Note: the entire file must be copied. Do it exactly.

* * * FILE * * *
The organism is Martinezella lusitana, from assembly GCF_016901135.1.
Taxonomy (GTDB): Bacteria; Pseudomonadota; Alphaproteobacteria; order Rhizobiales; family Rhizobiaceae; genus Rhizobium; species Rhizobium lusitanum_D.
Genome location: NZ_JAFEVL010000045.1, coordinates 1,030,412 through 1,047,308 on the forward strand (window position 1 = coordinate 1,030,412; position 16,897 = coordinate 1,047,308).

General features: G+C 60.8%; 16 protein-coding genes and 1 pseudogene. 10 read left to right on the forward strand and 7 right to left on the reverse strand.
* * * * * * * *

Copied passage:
The organism is Martinezella lusitana, from assembly GCF_016901135.1.
Taxonomy (GTDB): Bacteria; Pseudomonadota; Alphaproteobacteria; order Rhizobiales; family Rhizobiaceae; genus Rhizobium; species Rhizobium lusitanum_D.
Genome location: NZ_JAFEVL010000045.1, coordinates 1,030,412 through 1,047,308 on the forward strand (window position 1 = coordinate 1,030,412; position 16,897 = coordinate 1,047,308).

General features: G+C 60.8%; 16 protein-coding genes and 1 pseudogene. 10 read left to right on the forward strand and 7 right to left on the reverse strand.